My mother was a college student when she met my father (who was a medical student and later became a doctor). She stopped school when she got married, to raise her children. To support her large family, she was very enterprising: She opened a beauty parlor and sewed clothes (ours and others). Later, she went back to school to finish her degree in pharmacy and chemistry. She had her ninth child (me) in the midst of her studies. She became a university professor in math and chemistry. She established the school’s credit union.
She also opened a drugstore, Farmacia Milia (a combination of the syllables of my father’s name, Miguel, and her name, Lilia). She had a master’s degree in pharmaceutical chemistry and was a PhD candidate in education. In Canada, she sold life insurance, learned to drive and swim and learned French. Even more remarkable, she learned to dance at Arthur Murray Dance Studio, competed in ballroom dances and developed a lifelong passion for dancing.
Mother loved to travel. She would visit her children in New York, Pennsylvania, Ohio, California and her sister in Iowa. When the airlines had a special promotion for seniors—unlimited mileage for only $500 for 12 months—my mother jumped at the chance to see more of the world. She spoke Spanish and spent months in Mexico, living with local families, teaching them English. Once, we received a photograph of her in a bikini on a Mexican beach. When she was in her eighties, she traveled to England, Scotland and other cities in Europe and Russia.
In 1994, she celebrated her 80th birthday in the Philippines. All her children, grandchildren and great grandchildren gathered together for a big celebration in Quezon City. Afterwards, the family went to Boracay. For the next 17 years, the family took turns hosting her birthday celebrations: in the Philippines and various places in California and in Seattle, New York, Clearwater (Florida), Las Vegas and Phoenix. Once, the family took a cruise to the Bahamas and Mexico. When she turned 94, her traveling became restricted. Subsequent birthday celebrations were held in Toronto where she lived with my sister.
By any standards, my mother was not physically well. She had diabetes (she injected herself with insulin), neuropathy from diabetes, high blood pressure, angina and congestive heart failure. She also had a series of strokes. She was hearing impaired and used hearing aid. She was classified as legally blind and, later, she started using a walker.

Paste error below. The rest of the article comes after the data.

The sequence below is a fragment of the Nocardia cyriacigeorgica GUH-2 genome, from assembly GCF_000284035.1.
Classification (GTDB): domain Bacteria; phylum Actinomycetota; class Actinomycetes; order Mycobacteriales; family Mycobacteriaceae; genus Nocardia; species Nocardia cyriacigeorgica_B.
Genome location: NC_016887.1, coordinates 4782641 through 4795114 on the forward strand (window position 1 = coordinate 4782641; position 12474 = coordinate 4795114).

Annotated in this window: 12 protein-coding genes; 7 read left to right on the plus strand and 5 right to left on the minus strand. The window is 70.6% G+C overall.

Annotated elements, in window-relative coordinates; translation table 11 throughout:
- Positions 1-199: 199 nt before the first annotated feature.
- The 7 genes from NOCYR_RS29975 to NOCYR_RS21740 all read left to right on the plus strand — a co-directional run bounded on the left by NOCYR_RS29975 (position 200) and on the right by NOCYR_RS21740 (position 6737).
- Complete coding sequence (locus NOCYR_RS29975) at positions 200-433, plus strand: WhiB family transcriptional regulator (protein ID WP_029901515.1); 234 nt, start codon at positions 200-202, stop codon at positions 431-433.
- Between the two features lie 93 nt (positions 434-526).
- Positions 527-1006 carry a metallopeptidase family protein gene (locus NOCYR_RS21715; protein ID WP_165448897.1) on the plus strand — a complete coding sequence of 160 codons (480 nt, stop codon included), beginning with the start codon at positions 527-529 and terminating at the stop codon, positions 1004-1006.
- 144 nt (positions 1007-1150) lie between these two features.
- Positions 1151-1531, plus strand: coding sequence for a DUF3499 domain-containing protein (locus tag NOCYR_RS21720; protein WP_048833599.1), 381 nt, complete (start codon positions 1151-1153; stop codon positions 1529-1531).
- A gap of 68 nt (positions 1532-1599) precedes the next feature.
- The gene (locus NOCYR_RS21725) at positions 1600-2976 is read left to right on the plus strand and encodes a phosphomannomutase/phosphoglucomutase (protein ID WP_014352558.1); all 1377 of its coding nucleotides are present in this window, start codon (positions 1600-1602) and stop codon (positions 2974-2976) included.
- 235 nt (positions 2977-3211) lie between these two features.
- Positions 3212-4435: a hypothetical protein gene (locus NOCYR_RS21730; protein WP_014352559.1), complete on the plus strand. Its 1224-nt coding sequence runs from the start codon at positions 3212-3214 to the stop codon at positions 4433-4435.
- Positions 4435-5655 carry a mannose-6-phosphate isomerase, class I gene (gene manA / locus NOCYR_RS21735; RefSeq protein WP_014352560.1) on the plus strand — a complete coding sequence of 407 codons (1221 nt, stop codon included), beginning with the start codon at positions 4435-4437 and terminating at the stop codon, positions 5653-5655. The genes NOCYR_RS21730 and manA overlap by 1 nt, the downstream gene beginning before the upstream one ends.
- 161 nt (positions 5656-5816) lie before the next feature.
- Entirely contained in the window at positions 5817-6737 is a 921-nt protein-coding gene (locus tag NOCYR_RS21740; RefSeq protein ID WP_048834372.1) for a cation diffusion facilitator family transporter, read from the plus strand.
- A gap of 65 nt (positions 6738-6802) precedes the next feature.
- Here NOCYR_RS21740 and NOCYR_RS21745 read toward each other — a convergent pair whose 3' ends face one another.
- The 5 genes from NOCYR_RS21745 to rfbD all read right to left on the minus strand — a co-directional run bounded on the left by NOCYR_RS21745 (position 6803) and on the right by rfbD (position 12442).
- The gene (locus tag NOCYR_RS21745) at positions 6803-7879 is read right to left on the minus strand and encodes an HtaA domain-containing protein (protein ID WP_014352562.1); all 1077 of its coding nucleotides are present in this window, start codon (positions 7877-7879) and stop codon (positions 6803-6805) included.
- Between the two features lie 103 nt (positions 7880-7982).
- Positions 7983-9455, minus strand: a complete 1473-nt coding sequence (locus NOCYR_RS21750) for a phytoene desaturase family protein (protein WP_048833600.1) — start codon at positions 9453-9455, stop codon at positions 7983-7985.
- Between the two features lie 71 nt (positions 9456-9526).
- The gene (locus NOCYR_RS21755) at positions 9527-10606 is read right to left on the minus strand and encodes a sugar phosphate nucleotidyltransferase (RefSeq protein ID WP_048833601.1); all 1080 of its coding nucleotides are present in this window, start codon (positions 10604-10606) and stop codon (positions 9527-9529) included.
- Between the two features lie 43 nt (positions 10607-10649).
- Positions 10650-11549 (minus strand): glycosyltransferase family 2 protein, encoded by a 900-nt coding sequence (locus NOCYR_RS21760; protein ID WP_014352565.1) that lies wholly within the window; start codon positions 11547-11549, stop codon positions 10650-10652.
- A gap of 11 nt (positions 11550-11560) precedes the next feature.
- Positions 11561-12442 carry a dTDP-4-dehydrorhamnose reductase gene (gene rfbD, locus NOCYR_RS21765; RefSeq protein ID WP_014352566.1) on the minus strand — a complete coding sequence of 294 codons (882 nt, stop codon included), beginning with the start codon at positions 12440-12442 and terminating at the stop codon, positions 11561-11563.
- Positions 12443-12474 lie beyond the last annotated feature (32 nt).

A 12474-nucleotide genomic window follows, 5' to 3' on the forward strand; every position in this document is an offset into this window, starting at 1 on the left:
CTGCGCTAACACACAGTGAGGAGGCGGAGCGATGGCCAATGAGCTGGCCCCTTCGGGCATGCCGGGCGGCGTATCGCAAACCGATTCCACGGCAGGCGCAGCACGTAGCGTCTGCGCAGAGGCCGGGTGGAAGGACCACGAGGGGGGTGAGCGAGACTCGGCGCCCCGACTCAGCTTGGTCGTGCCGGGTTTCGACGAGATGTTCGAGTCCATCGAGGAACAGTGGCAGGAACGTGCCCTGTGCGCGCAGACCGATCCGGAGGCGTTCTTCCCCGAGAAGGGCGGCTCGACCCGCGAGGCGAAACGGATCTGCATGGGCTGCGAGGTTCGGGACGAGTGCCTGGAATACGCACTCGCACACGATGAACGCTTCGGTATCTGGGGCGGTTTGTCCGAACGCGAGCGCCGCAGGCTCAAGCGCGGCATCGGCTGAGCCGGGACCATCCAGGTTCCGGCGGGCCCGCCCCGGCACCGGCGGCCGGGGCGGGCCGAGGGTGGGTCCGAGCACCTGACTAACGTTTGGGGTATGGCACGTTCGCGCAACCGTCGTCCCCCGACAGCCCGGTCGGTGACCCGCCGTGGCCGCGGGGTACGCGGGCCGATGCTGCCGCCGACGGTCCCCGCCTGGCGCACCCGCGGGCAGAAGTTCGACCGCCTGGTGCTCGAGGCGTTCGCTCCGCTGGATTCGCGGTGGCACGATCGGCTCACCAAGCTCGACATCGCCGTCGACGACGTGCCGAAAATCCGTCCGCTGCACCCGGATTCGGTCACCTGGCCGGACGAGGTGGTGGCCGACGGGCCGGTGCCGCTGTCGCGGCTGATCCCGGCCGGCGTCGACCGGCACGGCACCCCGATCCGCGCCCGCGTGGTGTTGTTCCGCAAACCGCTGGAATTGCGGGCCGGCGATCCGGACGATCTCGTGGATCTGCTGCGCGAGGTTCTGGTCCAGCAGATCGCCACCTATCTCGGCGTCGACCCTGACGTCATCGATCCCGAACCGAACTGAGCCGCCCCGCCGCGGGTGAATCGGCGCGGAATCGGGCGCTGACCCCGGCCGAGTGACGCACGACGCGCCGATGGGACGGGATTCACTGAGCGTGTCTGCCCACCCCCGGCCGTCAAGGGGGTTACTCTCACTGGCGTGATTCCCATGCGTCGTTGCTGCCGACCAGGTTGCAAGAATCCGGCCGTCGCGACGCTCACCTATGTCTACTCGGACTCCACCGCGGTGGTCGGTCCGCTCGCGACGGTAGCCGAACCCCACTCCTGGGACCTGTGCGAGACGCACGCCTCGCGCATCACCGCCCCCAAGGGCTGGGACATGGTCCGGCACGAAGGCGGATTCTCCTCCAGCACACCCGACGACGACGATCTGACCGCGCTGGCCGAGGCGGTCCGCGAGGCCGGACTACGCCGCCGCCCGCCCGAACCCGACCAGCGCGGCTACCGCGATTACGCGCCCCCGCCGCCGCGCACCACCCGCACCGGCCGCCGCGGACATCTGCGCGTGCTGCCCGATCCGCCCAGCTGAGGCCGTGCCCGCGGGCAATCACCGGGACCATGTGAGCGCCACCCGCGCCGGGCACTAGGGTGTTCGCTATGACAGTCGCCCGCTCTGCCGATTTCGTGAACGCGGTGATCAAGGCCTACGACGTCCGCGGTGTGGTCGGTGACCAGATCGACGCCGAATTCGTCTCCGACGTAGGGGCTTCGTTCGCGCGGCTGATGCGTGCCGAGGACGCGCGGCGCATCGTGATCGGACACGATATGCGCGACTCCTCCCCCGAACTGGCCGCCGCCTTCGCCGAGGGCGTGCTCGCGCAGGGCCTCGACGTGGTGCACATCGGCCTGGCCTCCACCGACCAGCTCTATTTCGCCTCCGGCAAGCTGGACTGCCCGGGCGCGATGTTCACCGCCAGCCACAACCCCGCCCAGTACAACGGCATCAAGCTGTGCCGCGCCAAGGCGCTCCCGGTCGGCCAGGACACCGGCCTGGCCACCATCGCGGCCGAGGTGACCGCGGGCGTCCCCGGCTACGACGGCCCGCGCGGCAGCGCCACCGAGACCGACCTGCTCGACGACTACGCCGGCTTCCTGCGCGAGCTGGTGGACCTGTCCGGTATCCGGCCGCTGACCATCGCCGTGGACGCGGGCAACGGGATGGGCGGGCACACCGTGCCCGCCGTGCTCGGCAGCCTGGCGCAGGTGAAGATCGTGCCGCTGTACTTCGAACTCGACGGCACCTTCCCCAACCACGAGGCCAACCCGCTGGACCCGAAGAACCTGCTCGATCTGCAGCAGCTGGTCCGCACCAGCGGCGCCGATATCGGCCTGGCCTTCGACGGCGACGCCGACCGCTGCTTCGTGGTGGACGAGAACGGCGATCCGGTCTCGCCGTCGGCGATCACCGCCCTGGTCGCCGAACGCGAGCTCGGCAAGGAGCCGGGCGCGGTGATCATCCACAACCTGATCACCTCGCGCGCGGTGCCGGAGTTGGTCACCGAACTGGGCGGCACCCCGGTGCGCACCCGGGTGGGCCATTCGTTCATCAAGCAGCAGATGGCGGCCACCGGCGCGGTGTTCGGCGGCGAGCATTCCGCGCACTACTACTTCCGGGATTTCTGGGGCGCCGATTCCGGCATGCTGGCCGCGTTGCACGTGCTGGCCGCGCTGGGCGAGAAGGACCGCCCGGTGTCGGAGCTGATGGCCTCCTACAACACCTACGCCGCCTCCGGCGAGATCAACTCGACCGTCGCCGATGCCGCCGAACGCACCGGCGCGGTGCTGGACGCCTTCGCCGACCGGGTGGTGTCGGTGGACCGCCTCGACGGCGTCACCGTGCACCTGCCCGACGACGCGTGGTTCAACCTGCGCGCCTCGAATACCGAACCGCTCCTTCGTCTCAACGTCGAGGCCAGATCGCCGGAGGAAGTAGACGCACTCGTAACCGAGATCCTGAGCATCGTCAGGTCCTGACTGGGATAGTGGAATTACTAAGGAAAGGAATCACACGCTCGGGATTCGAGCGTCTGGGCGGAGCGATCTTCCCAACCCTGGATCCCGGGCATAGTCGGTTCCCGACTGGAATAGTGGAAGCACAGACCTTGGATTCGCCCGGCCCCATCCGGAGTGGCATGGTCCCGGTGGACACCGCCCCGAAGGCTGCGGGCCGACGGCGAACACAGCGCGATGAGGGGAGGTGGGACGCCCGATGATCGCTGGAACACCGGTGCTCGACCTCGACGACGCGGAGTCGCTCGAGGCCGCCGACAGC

But she was a determined woman and disciplined about maintaining her health. Although she loved grapes, she would only allow herself two to three grapes at a time. Before she saw her doctors, she kept her regimen of medications and strict diet so she could convince her doctor to allow her to travel.
At 96, she went to the Philippines to a grandson’s wedding (she never failed to attend the weddings of her grandchildren). Also, she would always send money with birthday card greetings to her children and their spouses, grandchildren and their spouses and great grandchildren.
It was in the Philippines that my mother was informed that her kidney was failing. After considering the options (my mother took charge of her health), she chose to have dialysis at age 96. So it was there that we celebrated her 97th birthday on November 27, 2011.
The months after her 97th birthday saw a rapid decline in her health. She went to dialysis three times a week. She was no longer able to taste food and so opted for tube feeding. She began to have episodes of momentary and prolonged mental confusion. Yet my mother continued to fight to live. Her goal was to live to a hundred.
An appointment with an eye doctor on June 6, 2012, confirmed what we all suspected: She had lost all her vision. I was with her when she accepted this latest insult from aging. My mother who was petite in form and a little over five feet tall looked bigger and taller because of the way she carried herself —shoulders back, chin up, a smile on her face. When she entered a room, she was poised and regal. For a moment on that day at the eye doctor’s office, my mother looked small, her shoulders stooped.
I terribly wanted for her to take her last breath surrounded by her children, reminiscing about her life, the bonus years full of adventure and new horizons. From January to July, seven children took turns as caregivers (one of nine siblings was in Toronto and the other deceased). I was the last to leave among the five siblings who lived in the U.S. I left on July 5 to return to my family and encouraged her to go home, too.
On July 22, I got a call that my mother was in the hospital. My nephew who was in the hospital room with her told me that she raised both arms, declared, “I am dying,” put her arms down and took her last breath.
My mother didn’t make it to her 100th birthday, but she lived the longest in her family. Her mother, Mercedes Aspillera Villanueva, (Lola Chedeng, my grandmother) died at 94 and her grandmother, Maria Gribialde Aspillera (Lola Biyay, my great grandmother) died at 96.
My mother, Lilia “Lily” Villanueva Zaragoza y Aspillera, died at 97 years and 8 months. Her family will remember her not for her longevity but for her determination to live and for a life full of love and accomplishments.
Teresita Zaragoza, a community organizer and advocate, is now concentrating on her art and writing.